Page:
Fifa stands firm on Qatar World Cup

12 September 2013

Fifa 2022 World Cup tournament could be moved to the winter to avoid Gulf summer

The threat of Qatar losing the rights to host football’s 2022 World Cup has diminished after Fifa denied that President Sepp Blatter had said awarding the Gulf state the tournament was a mistake.

“Contrary to what other media seem to have understood – and published since then – the answer given by the Fifa president [in an online interview] makes no relation whatsoever between the election of Qatar as hosts of the 2022 FifaWorld Cup and a ‘mistake’,” says a Fifa spokesman. “The reference to a potential ‘mistake’ here exclusively relates to the current period of time – summer – of the 2022 Fifa World Cup.“

Over the past few months there has been growing pressure from Fifa officials and other football leaders to move the tournament to the winter to avoid the summer heat in Qatar and Fifa president Sepp Blatter has said he wants the Qatar tournament moved to the winter on health and safety grounds due to the harsh summer temperatures in the Gulf state.

Fifa is preparing to discuss the future of the 2022 World Cup in Qatar at its next executive committee meeting on 3-4 October. “Fifa president Blatter will bring forward the matter of playing the 2022 Fifa World Cup in Qatar in winter to the Fifa Executive Committee on the occasion of their next meeting scheduled for 3-4 October 2013 in Zurich,” says the Fifa spokesperson. “This matter will now be with the Fifa Executive Committee and that we can, therefore, not comment further before the meeting has taken place.”

Qatar has publicly stated that moving the dates will not affect its plans for the tournament, which include the delivery of $70bn-worth of infrastructure projects. “A decision to alter the dates of the 2022 Fifa World Cup would not affect our infrastructure planning,” the Qatar World Cup supreme committee said in a statement on 10 August to the Associated Press.

A more damaging prospect is if Fifa decides to move the tournament to winter, it could prompt further calls for the rights of tournament to be rebid. Some calls for Qatar to resubmit bids for the tournament along with the US and Australia, which it competed against in 2010, have already been made. “You can’t bid on one basis and then switch around without going through the bidding process again,” former FA chairman David Bernstein told the London-based Mirror newspaper on 7 September.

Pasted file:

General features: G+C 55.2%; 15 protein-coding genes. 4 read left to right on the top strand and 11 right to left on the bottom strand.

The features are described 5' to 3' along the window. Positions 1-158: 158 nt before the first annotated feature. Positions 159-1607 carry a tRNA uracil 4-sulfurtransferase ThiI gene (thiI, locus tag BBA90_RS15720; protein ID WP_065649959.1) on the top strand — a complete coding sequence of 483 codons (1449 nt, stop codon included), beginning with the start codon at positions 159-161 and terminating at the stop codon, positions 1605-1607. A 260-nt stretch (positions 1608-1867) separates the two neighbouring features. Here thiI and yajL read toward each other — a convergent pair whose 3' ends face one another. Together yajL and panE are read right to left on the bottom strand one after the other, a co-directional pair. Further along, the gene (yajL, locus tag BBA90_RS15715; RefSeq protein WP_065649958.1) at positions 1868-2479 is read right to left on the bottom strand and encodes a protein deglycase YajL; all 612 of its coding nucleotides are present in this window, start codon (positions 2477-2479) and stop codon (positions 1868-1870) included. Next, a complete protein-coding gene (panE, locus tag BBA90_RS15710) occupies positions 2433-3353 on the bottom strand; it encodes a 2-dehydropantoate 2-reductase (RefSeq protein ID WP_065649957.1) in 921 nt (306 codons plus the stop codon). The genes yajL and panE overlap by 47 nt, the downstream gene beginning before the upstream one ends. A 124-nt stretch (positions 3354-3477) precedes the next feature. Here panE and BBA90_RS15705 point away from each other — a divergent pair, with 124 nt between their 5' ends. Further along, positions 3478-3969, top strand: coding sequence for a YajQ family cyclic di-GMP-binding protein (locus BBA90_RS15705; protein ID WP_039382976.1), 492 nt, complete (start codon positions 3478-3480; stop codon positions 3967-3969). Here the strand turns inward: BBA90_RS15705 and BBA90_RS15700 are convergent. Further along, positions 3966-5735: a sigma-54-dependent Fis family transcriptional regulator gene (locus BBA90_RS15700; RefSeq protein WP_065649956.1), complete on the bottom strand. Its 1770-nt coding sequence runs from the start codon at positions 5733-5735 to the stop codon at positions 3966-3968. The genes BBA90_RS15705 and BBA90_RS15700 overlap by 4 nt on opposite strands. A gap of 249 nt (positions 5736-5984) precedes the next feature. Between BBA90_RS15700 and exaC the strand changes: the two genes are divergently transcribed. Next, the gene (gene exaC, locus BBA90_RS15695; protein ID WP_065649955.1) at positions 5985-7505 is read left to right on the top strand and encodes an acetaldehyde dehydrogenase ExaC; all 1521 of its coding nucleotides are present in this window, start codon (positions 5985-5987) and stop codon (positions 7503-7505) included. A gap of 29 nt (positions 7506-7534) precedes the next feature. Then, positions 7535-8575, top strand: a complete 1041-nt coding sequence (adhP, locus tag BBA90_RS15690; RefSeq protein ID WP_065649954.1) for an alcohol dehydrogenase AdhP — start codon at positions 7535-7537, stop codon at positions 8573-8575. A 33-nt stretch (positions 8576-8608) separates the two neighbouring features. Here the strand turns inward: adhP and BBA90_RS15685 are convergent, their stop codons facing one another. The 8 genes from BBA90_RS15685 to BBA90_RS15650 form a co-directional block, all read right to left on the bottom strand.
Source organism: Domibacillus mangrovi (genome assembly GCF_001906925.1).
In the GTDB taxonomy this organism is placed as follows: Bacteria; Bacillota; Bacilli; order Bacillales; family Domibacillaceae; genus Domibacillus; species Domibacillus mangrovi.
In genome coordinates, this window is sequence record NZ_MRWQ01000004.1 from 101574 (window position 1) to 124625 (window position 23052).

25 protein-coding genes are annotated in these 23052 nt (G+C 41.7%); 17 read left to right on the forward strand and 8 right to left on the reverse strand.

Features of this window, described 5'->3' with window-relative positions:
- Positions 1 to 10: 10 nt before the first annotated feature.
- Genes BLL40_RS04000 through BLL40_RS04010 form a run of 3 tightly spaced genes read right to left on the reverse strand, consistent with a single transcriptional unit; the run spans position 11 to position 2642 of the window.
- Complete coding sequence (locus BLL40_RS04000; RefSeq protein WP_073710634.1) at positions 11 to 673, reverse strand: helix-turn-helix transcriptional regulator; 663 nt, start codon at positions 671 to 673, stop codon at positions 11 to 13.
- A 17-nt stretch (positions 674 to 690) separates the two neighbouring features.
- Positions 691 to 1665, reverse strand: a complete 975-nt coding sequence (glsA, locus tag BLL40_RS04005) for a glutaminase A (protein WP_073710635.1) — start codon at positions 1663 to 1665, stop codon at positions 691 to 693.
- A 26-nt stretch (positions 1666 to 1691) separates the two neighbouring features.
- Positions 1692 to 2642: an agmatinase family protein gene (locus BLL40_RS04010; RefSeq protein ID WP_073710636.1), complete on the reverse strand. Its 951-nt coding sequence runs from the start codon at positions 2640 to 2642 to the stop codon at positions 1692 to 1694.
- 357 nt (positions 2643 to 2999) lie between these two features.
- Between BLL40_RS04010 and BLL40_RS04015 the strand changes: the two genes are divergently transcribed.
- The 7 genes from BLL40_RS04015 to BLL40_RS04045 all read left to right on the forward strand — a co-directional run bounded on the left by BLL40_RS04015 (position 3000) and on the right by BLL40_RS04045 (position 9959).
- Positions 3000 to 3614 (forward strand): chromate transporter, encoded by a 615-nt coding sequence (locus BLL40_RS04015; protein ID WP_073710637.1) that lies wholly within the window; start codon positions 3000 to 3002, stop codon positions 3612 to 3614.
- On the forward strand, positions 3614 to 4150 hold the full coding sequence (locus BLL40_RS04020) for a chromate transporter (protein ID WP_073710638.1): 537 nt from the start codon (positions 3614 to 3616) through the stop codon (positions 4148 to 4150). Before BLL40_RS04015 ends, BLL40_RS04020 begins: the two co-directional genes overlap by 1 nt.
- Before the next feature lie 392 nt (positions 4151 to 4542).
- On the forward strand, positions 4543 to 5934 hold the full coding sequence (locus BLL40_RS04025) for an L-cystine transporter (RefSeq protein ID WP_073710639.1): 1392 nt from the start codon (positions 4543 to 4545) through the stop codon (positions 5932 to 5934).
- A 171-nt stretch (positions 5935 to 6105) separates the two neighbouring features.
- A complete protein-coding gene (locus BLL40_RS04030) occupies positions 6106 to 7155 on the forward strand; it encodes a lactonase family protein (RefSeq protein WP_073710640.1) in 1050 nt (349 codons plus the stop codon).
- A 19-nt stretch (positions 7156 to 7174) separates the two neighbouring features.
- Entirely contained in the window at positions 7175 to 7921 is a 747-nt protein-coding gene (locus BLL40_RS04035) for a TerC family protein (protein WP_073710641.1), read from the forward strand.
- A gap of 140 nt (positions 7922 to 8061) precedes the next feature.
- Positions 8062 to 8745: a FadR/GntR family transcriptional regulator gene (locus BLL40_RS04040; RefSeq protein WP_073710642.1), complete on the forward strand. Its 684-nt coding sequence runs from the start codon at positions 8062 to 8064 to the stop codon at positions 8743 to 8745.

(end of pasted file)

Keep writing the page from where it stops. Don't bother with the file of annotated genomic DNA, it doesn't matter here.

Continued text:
Firms working on infrastructure projects in Qatar have downplayed the impact of a rebid and Qatar possibly losing the tournament. “I doubt it will change much as the majority of these projects are part of Qatar’s 2030 Vision,” says a Doha-based consultant. “It may even be a relief for some of the city’s planners.”

The most vulnerable part of the construction programme is the stadiums. Nine new stadiums are planned for the World Cup and all are still in the early stages of development and no construction work has started on site. “They will still probably build some of the stadiums, and there are already some early discussions about bidding for other major sporting events, such as the Olympics,” says the Doha-based consultant.

Doha had bid to host the 2020 games and was eliminated early. The Japanese capital Tokyo secured the rights to host the 2020 Olympics on 7 September and attention will now turn to the bidding for the 2024 games, an event Doha may wish to compete for again.

In December 2012, Dubai said that it would bid for the event, but reportedly changed its mind in July this year when the UAE Olympic Committee said it would not be bidding without giving a reason.

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